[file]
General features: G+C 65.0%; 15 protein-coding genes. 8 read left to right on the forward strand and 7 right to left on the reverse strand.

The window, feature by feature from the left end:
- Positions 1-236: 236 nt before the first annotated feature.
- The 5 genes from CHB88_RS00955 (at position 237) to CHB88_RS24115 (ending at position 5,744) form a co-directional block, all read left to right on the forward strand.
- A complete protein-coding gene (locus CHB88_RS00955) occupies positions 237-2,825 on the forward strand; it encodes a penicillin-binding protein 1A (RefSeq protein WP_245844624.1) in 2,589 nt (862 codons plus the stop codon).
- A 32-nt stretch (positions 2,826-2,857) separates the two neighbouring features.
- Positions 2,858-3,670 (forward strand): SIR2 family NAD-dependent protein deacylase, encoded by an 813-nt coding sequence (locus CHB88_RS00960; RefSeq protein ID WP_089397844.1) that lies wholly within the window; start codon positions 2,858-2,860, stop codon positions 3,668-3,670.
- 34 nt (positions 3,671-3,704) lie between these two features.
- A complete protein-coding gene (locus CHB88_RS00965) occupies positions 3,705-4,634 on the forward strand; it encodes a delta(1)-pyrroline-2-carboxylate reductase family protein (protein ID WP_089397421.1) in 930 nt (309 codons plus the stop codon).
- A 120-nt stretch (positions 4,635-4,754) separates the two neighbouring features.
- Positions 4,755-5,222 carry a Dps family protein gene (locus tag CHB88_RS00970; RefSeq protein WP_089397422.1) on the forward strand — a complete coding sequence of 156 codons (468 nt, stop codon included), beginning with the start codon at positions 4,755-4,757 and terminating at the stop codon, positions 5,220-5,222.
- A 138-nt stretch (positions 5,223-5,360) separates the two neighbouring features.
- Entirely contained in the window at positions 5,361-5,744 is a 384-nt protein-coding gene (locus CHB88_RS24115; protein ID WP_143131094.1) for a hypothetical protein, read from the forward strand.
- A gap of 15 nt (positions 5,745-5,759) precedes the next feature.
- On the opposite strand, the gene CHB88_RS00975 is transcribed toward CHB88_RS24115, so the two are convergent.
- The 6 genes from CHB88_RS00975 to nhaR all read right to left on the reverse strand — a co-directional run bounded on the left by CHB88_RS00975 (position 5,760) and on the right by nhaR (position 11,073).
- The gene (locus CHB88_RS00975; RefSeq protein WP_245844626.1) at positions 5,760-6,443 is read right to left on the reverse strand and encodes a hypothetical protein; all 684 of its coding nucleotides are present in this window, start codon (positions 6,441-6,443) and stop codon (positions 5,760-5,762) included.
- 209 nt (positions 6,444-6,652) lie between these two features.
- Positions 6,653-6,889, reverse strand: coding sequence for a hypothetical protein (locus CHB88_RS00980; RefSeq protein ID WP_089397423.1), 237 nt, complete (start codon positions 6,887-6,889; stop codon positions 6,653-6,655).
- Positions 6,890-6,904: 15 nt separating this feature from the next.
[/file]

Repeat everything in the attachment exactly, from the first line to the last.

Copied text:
General features: G+C 65.0%; 15 protein-coding genes. 8 read left to right on the forward strand and 7 right to left on the reverse strand.

The window, feature by feature from the left end:
- Positions 1-236: 236 nt before the first annotated feature.
- The 5 genes from CHB88_RS00955 (at position 237) to CHB88_RS24115 (ending at position 5,744) form a co-directional block, all read left to right on the forward strand.
- A complete protein-coding gene (locus CHB88_RS00955) occupies positions 237-2,825 on the forward strand; it encodes a penicillin-binding protein 1A (RefSeq protein WP_245844624.1) in 2,589 nt (862 codons plus the stop codon).
- A 32-nt stretch (positions 2,826-2,857) separates the two neighbouring features.
- Positions 2,858-3,670 (forward strand): SIR2 family NAD-dependent protein deacylase, encoded by an 813-nt coding sequence (locus CHB88_RS00960; RefSeq protein ID WP_089397844.1) that lies wholly within the window; start codon positions 2,858-2,860, stop codon positions 3,668-3,670.
- 34 nt (positions 3,671-3,704) lie between these two features.
- A complete protein-coding gene (locus CHB88_RS00965) occupies positions 3,705-4,634 on the forward strand; it encodes a delta(1)-pyrroline-2-carboxylate reductase family protein (protein ID WP_089397421.1) in 930 nt (309 codons plus the stop codon).
- A 120-nt stretch (positions 4,635-4,754) separates the two neighbouring features.
- Positions 4,755-5,222 carry a Dps family protein gene (locus tag CHB88_RS00970; RefSeq protein WP_089397422.1) on the forward strand — a complete coding sequence of 156 codons (468 nt, stop codon included), beginning with the start codon at positions 4,755-4,757 and terminating at the stop codon, positions 5,220-5,222.
- A 138-nt stretch (positions 5,223-5,360) separates the two neighbouring features.
- Entirely contained in the window at positions 5,361-5,744 is a 384-nt protein-coding gene (locus CHB88_RS24115; protein ID WP_143131094.1) for a hypothetical protein, read from the forward strand.
- A gap of 15 nt (positions 5,745-5,759) precedes the next feature.
- On the opposite strand, the gene CHB88_RS00975 is transcribed toward CHB88_RS24115, so the two are convergent.
- The 6 genes from CHB88_RS00975 to nhaR all read right to left on the reverse strand — a co-directional run bounded on the left by CHB88_RS00975 (position 5,760) and on the right by nhaR (position 11,073).
- The gene (locus CHB88_RS00975; RefSeq protein WP_245844626.1) at positions 5,760-6,443 is read right to left on the reverse strand and encodes a hypothetical protein; all 684 of its coding nucleotides are present in this window, start codon (positions 6,441-6,443) and stop codon (positions 5,760-5,762) included.
- 209 nt (positions 6,444-6,652) lie between these two features.
- Positions 6,653-6,889, reverse strand: coding sequence for a hypothetical protein (locus CHB88_RS00980; RefSeq protein ID WP_089397423.1), 237 nt, complete (start codon positions 6,887-6,889; stop codon positions 6,653-6,655).
- Positions 6,890-6,904: 15 nt separating this feature from the next.